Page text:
Major Lenox, who represented the government of the United States at the court of St. James, was a resident of Bristol for many years. He built the handsome dwelling known as the Keene mansion, on Radcliffe street, which has just now been renovated for occupancy. It was built in 1816 during the residence of the Major and his wife in Bristol. They were visited by many distinguished men of this country and Europe. Joseph Bonaparte, ex-king of Spain, whose residence was at Bordentown, N.J., was a frequent visitor.
Major Lenox's niece, Miss Sarah Lukens Keene, who was one of his family, fell heir of his estate. She was a woman of personal beauty as well as mental culture. During the residence of her uncle in England she frequently attended the receptions given to the foreign ministers by the King, who, on one occasion, led her in the dance, after which he complimented her on her beauty and gracefulness. During her stay in England she was known as the American beauty. The late Mr. Kinsey knew Miss Keene well and knew whereof he wrote.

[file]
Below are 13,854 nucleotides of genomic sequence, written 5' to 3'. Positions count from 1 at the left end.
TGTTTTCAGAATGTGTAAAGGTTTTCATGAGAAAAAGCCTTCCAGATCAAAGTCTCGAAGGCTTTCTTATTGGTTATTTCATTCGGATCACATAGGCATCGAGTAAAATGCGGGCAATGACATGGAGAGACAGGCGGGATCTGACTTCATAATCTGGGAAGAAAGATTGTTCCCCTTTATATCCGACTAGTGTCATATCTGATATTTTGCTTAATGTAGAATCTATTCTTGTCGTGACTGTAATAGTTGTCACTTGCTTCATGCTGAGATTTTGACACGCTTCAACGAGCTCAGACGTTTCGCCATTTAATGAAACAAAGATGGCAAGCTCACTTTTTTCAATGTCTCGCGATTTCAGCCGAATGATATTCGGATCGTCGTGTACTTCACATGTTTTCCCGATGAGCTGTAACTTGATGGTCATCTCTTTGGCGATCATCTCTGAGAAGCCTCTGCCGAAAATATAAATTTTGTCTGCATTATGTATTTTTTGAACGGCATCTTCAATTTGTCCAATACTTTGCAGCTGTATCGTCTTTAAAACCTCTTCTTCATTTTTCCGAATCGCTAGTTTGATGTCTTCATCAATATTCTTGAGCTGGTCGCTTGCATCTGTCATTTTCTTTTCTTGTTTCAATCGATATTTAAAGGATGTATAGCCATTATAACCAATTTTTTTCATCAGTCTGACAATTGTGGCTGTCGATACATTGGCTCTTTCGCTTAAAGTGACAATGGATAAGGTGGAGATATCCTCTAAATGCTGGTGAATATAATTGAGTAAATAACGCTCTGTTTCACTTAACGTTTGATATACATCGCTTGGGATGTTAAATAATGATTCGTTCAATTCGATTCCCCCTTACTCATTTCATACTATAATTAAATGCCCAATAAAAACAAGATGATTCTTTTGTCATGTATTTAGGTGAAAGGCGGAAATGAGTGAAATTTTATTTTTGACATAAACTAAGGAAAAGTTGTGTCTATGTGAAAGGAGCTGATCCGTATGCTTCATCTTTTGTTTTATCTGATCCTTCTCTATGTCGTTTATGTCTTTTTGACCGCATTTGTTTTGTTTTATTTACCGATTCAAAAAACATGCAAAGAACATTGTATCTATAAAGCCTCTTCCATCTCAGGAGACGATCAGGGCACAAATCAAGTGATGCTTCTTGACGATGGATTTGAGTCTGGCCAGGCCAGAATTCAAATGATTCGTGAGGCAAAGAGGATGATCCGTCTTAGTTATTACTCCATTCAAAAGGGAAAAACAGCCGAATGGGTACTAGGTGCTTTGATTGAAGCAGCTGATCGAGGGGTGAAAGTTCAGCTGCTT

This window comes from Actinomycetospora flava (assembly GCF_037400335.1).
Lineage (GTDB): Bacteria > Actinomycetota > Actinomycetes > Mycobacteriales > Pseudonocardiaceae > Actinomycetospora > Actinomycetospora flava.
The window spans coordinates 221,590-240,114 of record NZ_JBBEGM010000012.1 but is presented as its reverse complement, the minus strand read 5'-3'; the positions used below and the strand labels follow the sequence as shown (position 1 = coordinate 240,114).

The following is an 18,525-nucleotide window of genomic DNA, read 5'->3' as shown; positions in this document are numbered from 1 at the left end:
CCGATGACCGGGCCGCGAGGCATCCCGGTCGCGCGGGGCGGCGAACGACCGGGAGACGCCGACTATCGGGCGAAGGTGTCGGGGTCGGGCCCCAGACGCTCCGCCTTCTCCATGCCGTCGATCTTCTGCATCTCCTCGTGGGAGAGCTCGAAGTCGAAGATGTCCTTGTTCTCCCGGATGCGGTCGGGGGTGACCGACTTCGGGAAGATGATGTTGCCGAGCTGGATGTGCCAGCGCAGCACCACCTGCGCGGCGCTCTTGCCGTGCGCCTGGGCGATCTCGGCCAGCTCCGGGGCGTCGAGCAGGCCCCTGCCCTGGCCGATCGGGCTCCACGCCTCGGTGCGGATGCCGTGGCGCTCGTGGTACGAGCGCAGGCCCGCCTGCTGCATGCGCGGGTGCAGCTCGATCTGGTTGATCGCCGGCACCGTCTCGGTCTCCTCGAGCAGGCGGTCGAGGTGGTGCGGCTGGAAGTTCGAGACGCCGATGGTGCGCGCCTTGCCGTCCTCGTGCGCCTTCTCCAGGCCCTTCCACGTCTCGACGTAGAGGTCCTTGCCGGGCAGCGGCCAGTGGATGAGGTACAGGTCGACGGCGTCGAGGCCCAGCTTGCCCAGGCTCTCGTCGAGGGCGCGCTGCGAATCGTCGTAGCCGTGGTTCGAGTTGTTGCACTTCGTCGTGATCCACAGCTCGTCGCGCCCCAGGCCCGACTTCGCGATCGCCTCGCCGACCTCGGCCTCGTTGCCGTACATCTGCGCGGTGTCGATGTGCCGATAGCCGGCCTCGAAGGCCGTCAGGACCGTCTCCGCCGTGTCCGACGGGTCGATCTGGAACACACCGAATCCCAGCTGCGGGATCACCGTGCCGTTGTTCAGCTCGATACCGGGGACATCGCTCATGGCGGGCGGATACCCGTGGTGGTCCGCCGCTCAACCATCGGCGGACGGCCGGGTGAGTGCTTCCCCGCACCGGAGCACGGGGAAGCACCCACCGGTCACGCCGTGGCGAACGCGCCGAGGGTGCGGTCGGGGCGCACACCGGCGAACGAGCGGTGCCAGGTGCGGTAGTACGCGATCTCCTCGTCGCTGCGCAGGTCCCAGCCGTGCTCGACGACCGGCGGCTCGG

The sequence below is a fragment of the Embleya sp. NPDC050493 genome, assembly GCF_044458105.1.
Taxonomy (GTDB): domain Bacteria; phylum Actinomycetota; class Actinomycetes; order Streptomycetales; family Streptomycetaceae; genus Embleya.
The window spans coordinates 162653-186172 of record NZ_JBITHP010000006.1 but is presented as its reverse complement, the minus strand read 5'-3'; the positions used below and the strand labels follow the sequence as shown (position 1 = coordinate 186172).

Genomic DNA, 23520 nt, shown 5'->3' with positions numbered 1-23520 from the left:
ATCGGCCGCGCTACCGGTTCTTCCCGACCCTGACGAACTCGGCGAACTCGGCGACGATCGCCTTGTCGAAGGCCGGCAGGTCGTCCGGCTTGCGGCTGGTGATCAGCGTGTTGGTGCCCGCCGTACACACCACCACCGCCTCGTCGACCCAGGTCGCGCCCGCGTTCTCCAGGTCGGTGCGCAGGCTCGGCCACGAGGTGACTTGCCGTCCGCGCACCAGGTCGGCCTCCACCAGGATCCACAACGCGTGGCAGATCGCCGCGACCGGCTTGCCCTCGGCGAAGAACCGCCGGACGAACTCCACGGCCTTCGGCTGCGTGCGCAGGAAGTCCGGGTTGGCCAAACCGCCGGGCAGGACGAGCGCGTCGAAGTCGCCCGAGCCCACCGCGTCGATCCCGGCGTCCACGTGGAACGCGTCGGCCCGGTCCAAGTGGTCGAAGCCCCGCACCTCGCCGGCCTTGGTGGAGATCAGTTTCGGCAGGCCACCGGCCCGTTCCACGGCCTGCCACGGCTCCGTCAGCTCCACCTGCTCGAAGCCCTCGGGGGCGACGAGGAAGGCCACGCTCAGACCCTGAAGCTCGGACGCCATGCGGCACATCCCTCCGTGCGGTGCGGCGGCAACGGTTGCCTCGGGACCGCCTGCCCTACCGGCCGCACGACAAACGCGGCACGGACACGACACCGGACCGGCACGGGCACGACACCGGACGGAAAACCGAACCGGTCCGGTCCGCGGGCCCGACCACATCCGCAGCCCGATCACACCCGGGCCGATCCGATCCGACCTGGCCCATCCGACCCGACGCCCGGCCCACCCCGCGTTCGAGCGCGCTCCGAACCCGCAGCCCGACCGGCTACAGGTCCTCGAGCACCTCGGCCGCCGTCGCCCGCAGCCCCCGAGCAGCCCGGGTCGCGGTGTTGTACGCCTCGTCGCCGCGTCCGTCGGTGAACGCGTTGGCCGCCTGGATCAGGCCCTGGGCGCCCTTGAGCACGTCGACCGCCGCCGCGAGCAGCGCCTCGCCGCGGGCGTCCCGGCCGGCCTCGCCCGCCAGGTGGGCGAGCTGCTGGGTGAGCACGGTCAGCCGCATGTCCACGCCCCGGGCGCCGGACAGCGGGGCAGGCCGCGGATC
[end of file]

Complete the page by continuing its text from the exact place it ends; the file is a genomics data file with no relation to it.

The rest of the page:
Miss Keene, although ardently courted by numerous swains, died an old maid. She devised her beautiful mansion on the river bank to the bishop of the Protestant Episcopal Church of the Diocese of Philadelphia in trust for the maintenance of five, six or more aged gentlewomen, widows or single women of respectability and decayed fortunes who had become destitute in old age.
Historical item from Bristol as reported in the Bucks County Gazette of August 1910.
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